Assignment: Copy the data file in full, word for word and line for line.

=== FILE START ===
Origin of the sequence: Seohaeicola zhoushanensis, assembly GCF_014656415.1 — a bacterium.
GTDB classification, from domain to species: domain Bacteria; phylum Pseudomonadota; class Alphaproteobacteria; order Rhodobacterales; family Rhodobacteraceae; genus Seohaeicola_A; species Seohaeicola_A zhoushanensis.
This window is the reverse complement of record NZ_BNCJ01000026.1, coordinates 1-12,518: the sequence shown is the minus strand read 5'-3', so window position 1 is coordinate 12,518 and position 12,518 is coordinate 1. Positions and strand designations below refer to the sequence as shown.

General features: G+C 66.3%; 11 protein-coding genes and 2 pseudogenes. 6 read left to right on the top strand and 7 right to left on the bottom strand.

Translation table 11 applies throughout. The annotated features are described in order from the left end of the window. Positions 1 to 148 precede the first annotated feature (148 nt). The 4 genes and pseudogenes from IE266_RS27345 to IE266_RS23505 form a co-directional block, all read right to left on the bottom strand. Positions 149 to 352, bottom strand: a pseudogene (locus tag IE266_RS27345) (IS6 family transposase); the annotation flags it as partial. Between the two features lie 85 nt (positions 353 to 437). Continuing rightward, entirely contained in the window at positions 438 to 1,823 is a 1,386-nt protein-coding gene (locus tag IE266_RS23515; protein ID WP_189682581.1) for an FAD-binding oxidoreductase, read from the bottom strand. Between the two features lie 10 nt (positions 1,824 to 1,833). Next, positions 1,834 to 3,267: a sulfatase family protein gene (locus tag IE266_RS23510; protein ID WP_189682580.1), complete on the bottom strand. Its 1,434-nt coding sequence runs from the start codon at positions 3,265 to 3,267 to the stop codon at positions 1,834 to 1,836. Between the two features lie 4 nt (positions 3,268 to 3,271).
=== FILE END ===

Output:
Origin of the sequence: Seohaeicola zhoushanensis, assembly GCF_014656415.1 — a bacterium.
GTDB classification, from domain to species: domain Bacteria; phylum Pseudomonadota; class Alphaproteobacteria; order Rhodobacterales; family Rhodobacteraceae; genus Seohaeicola_A; species Seohaeicola_A zhoushanensis.
This window is the reverse complement of record NZ_BNCJ01000026.1, coordinates 1-12,518: the sequence shown is the minus strand read 5'-3', so window position 1 is coordinate 12,518 and position 12,518 is coordinate 1. Positions and strand designations below refer to the sequence as shown.

General features: G+C 66.3%; 11 protein-coding genes and 2 pseudogenes. 6 read left to right on the top strand and 7 right to left on the bottom strand.

Translation table 11 applies throughout. The annotated features are described in order from the left end of the window. Positions 1 to 148 precede the first annotated feature (148 nt). The 4 genes and pseudogenes from IE266_RS27345 to IE266_RS23505 form a co-directional block, all read right to left on the bottom strand. Positions 149 to 352, bottom strand: a pseudogene (locus tag IE266_RS27345) (IS6 family transposase); the annotation flags it as partial. Between the two features lie 85 nt (positions 353 to 437). Continuing rightward, entirely contained in the window at positions 438 to 1,823 is a 1,386-nt protein-coding gene (locus tag IE266_RS23515; protein ID WP_189682581.1) for an FAD-binding oxidoreductase, read from the bottom strand. Between the two features lie 10 nt (positions 1,824 to 1,833). Next, positions 1,834 to 3,267: a sulfatase family protein gene (locus tag IE266_RS23510; protein ID WP_189682580.1), complete on the bottom strand. Its 1,434-nt coding sequence runs from the start codon at positions 3,265 to 3,267 to the stop codon at positions 1,834 to 1,836. Between the two features lie 4 nt (positions 3,268 to 3,271).